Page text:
February 3, 2011 •
Following a headline-grabbing scandal in which several prominent Alabama lawmakers, businessmen, and lobbyists were indicted in a cash-for-votes scheme related to pending gambling laws, state legislators took the opportunity to overhaul lobbyist, campaign finance, and other ethics rules.
The special session, called by Governor Riley in late December, lasted seven days and saw the passage of several landmark bills, each of which was promptly signed into law.
The most dramatic change concerning lobbyists is the newly enacted expenditure limits. Previously, lobbyists could spend anything on an official without having to report it until the spending exceeded $250 per day. Now, lobbyists may only spend $25 on an official for a meal with an annual limit of $150. For a lobbyist’s employer, the limit is $50 per meal with a $250 annual cap. This law has been criticized by some as having too many loopholes. For instance, the limit does not apply to an “educational function” or certain “widely attended” events. Disclosure of spending at these events is still required when spending exceeds $250 per official.
Lawmakers also passed a ban on PAC-to-PAC transfers of funds. This, lawmakers hope, will reduce the “shell game” sometimes played which makes it very difficult for the public to track who is actually funding candidates or making expenditures.
Several of the laws passed impacted the actions of state officials directly. Starting in 2014, a state lawmaker will no longer be allowed to hold another government job. Additionally, the reforms include a ban on “pass through pork.” This is a practice whereby state lawmakers could direct an agency to spend money a certain way without legislative approval. Finally, the Alabama Ethics Commission will be granted subpoena power; this is expected to make enforcement of the laws much easier and effective.
The most controversial bill passed during the session is one banning politically active groups from receiving contributions via payroll deduction from state employees. This law was decried as an attack on the American Education Association, a group usually linked to Democratic candidates. Governor Riley, a Republican, defended the bill as a step to prevent misuse of state time and money.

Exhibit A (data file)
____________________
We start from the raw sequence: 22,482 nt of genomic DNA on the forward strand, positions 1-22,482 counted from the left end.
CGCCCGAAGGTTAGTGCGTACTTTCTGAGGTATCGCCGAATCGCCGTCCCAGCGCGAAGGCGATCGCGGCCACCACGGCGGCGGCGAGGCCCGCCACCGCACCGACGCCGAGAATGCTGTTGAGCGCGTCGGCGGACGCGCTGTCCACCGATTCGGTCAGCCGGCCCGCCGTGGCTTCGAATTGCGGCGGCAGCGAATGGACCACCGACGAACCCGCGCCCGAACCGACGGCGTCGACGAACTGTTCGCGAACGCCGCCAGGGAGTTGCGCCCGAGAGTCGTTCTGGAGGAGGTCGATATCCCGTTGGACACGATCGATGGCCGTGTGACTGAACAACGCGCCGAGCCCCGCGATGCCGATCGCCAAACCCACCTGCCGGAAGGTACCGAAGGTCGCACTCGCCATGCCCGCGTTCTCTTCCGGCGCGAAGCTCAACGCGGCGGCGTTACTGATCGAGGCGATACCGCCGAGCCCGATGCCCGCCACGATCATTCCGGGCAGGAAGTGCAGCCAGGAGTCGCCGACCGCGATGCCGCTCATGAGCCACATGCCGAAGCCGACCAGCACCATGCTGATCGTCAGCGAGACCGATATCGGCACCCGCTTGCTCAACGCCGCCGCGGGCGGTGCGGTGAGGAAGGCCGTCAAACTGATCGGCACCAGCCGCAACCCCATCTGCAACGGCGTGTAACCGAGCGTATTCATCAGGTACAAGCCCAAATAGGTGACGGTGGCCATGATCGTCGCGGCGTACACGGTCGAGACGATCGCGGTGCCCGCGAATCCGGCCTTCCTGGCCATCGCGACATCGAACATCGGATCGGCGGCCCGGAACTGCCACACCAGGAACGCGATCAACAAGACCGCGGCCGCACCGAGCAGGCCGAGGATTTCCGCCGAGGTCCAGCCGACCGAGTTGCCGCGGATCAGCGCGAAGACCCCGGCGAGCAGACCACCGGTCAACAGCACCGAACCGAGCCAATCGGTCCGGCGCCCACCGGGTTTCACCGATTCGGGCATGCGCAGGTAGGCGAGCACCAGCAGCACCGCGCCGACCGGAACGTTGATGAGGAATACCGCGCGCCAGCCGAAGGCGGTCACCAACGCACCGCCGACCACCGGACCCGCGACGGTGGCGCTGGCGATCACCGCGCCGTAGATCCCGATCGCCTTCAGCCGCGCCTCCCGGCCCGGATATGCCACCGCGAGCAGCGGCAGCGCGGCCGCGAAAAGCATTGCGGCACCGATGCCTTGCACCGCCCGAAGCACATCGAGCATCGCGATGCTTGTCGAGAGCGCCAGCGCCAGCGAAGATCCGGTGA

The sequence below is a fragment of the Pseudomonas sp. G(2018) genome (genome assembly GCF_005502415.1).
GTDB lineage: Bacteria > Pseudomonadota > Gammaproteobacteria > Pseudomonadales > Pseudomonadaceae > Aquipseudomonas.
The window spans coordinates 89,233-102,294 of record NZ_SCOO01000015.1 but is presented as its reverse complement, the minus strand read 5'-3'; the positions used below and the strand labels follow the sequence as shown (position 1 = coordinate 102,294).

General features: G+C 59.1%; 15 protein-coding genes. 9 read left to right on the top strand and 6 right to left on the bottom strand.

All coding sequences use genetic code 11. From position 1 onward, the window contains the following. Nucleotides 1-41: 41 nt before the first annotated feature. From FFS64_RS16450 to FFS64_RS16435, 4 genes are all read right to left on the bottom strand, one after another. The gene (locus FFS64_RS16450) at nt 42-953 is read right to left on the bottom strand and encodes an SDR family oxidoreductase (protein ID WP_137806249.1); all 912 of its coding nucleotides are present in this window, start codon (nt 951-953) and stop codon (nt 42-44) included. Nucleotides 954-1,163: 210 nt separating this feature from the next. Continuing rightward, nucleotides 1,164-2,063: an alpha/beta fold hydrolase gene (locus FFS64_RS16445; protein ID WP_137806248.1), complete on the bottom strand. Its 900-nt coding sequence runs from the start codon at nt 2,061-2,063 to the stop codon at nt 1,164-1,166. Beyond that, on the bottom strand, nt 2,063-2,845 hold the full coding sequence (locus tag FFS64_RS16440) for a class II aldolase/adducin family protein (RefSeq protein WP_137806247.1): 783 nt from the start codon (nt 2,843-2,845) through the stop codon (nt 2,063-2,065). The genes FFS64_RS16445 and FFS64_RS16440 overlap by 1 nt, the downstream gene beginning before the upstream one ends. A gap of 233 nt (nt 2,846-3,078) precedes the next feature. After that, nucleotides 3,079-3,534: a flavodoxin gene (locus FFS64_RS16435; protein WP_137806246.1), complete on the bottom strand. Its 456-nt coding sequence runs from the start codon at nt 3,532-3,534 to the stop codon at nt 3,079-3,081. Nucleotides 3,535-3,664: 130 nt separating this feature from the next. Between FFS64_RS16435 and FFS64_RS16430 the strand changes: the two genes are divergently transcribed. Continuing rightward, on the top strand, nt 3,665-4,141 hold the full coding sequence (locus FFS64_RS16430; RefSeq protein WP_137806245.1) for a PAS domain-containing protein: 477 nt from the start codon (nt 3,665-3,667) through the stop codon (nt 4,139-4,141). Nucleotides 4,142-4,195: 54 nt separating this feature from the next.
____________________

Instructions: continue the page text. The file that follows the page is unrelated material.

While most agree the reform package is not perfect or all-inclusive, most within the state’s ethics and political circles agree they are a significant step forward at a time when Alabama badly needs one.
Photo of the Alabama Statehouse by Spyder_Monkey on Wikipedia.
February 2, 2011 •
It would bring campaign finance rules within the Citizens United decision.
The state legislature has introduced a bill to bring Wyoming’s state campaign finance law into compliance with the United States Supreme Court’s ruling in the “Citizens United” lawsuit. Senate File 0003 sets forth reporting requirements for corporations and others making independent expenditures.
Currently, Wyoming law prohibits corporations from making these expenditures. Under the bill, direct corporate contributions to campaigns would remain illegal.
This image is a segment from the Flag of Wyoming by Dbenbenn on Wikipedia.
January 21, 2011 •
The Texas legislature is looking to tackle a new piece of pay-to-play legislation with Senate Bill 110.
The bill would affect an individual who submits a competitive bid or proposal for a contract as an individual, partner or owner of a privately held business, or board member or executive officer of a business.
They would be prohibited from making a political contribution to a candidate for statewide office, a statewide officeholder, or a specific-purpose committee for supporting or opposing a candidate for statewide office or assisting a statewide officeholder, during the period beginning with the date the bid or proposal is submitted and ending when the contract is awarded to another person or the 30th day after the bidder is awarded the contract.
Further, the same restrictions would be applied to a general-purpose committee established or administered by a corporation. If passed in current form, the legislation would take effect September 1, 2011.
January 19, 2011 •
New York Bill Proposes to Limit Contribution Amounts and Timing